The Santa Barbara Humane Society is open for small animal sheltering for those evacuating from the fire.

Call us at (805) 964-4777 for questions about boarding.

  • Sheltering for fire victims is free of charge, though donations are requested when possible.

We are open at 8 AM for evacuees.

For Large animal evacuation or questions contact Santa Barbara County Animal Services hotline at (805) 681-4332

Fire information and Updates:  Thomas Fire- http://readyventuracounty.org/

Concerns within SB County- Go to www.CountyofSB.org or call 211 within the 805 area code. Outside the 805 area code, dial toll free (800) 400-1572. Fire updates are also posted to the County’s Twitter and Facebook pages at “CountyofSB.” Residents and visitors are strongly encouraged to sign up for “Aware and Prepare” emergency alerts at www.awareandprepare.org.

Interesting in volunteering? Click here.

Disaster Preparedness for Pets

In an emergency situation, it is important to not only prepare your family for evacuation, but also keep in mind the safety of your pets.  Here is a list of tips to help you prepare for a disaster.

  1. Make sure your pets are wearing current ID tags with your cell phone number in case they become lost or separated from you. It is also important to microchip your pets in case they are picked up by Animal Services or a vet clinic and they don’t have their tags.
  2. Include provisions for your pet in your evacuation kit, such as food, water, a harness and leash, and carrier or crate with bedding. Also bring their medications, vaccination records, and a first aid kit. If they eat canned food, don’t forget a can opener as well.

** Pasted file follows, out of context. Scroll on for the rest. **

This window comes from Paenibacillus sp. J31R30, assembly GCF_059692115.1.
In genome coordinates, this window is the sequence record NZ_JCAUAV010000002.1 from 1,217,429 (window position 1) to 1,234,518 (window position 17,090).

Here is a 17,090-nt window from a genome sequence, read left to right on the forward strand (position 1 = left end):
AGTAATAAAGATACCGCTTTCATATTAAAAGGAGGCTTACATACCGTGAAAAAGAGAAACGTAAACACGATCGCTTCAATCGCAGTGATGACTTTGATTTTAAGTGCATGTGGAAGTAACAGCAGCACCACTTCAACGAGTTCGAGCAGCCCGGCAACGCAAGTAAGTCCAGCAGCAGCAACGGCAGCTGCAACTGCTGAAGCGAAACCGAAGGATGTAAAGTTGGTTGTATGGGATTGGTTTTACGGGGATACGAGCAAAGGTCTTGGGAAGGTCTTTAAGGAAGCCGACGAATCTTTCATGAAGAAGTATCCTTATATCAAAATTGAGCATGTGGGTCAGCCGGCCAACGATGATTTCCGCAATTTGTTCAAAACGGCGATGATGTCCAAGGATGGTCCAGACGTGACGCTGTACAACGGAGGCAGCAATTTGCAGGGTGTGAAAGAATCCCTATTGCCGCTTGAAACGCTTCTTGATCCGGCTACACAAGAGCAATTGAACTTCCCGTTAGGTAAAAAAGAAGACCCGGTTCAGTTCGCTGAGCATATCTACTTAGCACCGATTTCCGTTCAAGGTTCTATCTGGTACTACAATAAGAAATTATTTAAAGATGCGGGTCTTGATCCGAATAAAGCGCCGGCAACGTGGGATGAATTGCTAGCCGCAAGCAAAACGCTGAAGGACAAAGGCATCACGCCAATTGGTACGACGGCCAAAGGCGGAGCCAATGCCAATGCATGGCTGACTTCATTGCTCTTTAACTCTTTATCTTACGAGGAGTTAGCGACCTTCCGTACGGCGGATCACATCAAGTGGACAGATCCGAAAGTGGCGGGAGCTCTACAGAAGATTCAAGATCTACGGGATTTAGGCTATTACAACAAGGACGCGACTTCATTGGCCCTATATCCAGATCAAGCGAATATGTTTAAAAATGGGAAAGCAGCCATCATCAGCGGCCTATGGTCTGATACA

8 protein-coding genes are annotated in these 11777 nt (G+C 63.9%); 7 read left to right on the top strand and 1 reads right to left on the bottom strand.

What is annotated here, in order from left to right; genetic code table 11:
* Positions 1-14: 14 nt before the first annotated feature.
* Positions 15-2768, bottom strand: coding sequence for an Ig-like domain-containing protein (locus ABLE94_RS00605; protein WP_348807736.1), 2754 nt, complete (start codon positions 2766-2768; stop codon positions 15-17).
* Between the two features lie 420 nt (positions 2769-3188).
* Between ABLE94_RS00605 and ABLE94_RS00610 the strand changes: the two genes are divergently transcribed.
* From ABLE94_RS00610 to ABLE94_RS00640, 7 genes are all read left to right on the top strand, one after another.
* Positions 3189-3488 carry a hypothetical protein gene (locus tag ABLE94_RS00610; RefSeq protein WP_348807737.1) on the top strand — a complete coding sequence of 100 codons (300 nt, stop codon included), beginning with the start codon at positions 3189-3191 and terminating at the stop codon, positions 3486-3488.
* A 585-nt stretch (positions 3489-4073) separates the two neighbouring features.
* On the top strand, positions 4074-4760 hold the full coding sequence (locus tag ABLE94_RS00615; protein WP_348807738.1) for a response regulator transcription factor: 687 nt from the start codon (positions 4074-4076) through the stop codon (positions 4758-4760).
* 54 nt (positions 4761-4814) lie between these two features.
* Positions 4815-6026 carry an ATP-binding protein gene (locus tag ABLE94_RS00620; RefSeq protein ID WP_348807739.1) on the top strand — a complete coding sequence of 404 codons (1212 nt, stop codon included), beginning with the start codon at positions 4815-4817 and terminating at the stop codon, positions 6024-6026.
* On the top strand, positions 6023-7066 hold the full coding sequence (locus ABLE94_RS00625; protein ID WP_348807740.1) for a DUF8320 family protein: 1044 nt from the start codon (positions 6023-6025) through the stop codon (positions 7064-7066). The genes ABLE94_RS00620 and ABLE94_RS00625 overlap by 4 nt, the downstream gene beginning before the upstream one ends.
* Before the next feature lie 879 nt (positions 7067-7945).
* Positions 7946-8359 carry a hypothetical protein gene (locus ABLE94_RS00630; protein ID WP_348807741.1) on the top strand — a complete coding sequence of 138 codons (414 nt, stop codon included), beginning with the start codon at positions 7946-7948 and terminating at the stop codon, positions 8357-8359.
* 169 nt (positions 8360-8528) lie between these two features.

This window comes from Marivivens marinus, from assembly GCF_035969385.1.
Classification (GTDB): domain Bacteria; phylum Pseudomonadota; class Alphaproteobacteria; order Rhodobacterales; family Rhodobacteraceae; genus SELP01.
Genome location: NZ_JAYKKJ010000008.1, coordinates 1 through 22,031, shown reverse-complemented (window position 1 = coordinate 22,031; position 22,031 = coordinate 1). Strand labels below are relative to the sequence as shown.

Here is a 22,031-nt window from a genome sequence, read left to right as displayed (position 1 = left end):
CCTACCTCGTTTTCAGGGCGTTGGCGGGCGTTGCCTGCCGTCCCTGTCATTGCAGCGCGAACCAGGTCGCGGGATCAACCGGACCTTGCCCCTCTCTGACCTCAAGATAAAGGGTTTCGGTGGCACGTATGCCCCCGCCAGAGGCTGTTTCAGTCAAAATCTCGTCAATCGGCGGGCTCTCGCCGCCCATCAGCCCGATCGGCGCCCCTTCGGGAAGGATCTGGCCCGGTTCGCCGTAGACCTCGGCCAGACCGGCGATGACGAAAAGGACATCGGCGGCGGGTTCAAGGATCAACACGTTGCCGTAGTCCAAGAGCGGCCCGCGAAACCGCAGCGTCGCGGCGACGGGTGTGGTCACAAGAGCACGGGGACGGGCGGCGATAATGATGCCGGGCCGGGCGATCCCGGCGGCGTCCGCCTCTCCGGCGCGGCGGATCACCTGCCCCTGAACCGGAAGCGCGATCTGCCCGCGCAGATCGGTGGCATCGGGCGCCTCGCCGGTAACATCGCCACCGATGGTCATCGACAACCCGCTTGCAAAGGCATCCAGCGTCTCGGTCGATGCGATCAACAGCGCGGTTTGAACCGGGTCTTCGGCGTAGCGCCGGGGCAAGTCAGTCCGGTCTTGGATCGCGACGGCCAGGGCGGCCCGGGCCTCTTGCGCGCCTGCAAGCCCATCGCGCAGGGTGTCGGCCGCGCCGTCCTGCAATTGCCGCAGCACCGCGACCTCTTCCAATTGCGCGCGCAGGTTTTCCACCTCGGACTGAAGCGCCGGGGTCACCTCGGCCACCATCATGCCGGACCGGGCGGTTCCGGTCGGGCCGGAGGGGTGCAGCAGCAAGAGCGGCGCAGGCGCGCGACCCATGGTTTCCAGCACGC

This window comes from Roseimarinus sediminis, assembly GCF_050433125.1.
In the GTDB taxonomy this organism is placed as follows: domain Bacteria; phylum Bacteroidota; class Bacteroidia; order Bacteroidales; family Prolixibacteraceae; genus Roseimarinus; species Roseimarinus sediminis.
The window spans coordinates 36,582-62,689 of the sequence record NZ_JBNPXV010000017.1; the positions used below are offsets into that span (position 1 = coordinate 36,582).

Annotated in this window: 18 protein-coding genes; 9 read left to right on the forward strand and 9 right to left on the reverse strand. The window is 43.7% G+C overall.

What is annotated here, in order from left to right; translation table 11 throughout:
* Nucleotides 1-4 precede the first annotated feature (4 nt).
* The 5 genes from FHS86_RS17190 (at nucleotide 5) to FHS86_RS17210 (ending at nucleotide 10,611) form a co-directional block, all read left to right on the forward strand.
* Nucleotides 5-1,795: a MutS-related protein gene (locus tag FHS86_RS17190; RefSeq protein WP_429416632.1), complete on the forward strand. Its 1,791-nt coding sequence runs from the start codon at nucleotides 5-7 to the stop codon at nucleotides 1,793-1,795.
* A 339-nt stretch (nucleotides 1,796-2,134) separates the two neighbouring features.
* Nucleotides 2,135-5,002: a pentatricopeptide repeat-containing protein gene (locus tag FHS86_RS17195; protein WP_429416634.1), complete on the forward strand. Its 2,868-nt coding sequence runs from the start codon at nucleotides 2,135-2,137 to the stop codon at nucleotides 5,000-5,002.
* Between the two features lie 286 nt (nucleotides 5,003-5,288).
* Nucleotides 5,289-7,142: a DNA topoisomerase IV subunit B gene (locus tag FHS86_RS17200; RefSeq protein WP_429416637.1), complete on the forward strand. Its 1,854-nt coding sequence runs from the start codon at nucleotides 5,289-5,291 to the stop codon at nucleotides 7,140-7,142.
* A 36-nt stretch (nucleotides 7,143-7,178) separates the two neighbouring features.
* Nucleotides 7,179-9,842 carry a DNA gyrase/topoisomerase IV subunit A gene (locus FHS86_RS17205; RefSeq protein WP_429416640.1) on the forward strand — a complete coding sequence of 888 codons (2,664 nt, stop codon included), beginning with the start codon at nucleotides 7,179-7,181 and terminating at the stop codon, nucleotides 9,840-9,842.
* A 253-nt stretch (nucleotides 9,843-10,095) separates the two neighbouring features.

3. Have a current photo and descriptions of your pets to help others identify them in case they get lost.
  4. Find a safe place to bring them ahead of time. The Santa Barbara Humane Society, located at 5399 Overpass Road, will accept pets in the event of a county-wide emergency. There are also lists of pet friendly hotels online at bringfido.com.
  5. If you evacuate, take your pets with you. Do not leave them behind – if it isn’t safe for you, it is not safe for your pet.  It is better to evacuate early rather than to wait for a mandatory evacuation order, because in some cases emergency officials will not allow you to bring or go back for your pets if the danger is too great.
  6. If you decide not to evacuate, keep your pets inside with you. If they can smell smoke, they can become afraid and bolt.

Horse and Ranch Owners

  • Have a plan in place for your horses including how they will be evacuated and where they will go. The Humane Society can assist in creating an evacuation plan, as well as coordinate emergency training for you, your employees, and your animals.
  • If you are unable to take all of your animals in an emergency, coordinate with County Animal Services for assistance. Their hotline number during an emergency is (805) 681-4332.
  • Evacuate as soon as possible! Even though you may know your animals, the added stress of a disaster setting – smoke, lights, sirens, aircraft- could make your animals difficult to catch and load. The earlier you begin evacuation proceedings, the more time you will have to get out.
  • Practice beforehand. Work with your animals, equipment, and people involved regularly so that they are trained and know what to do in the event of an emergency.

 

 

 

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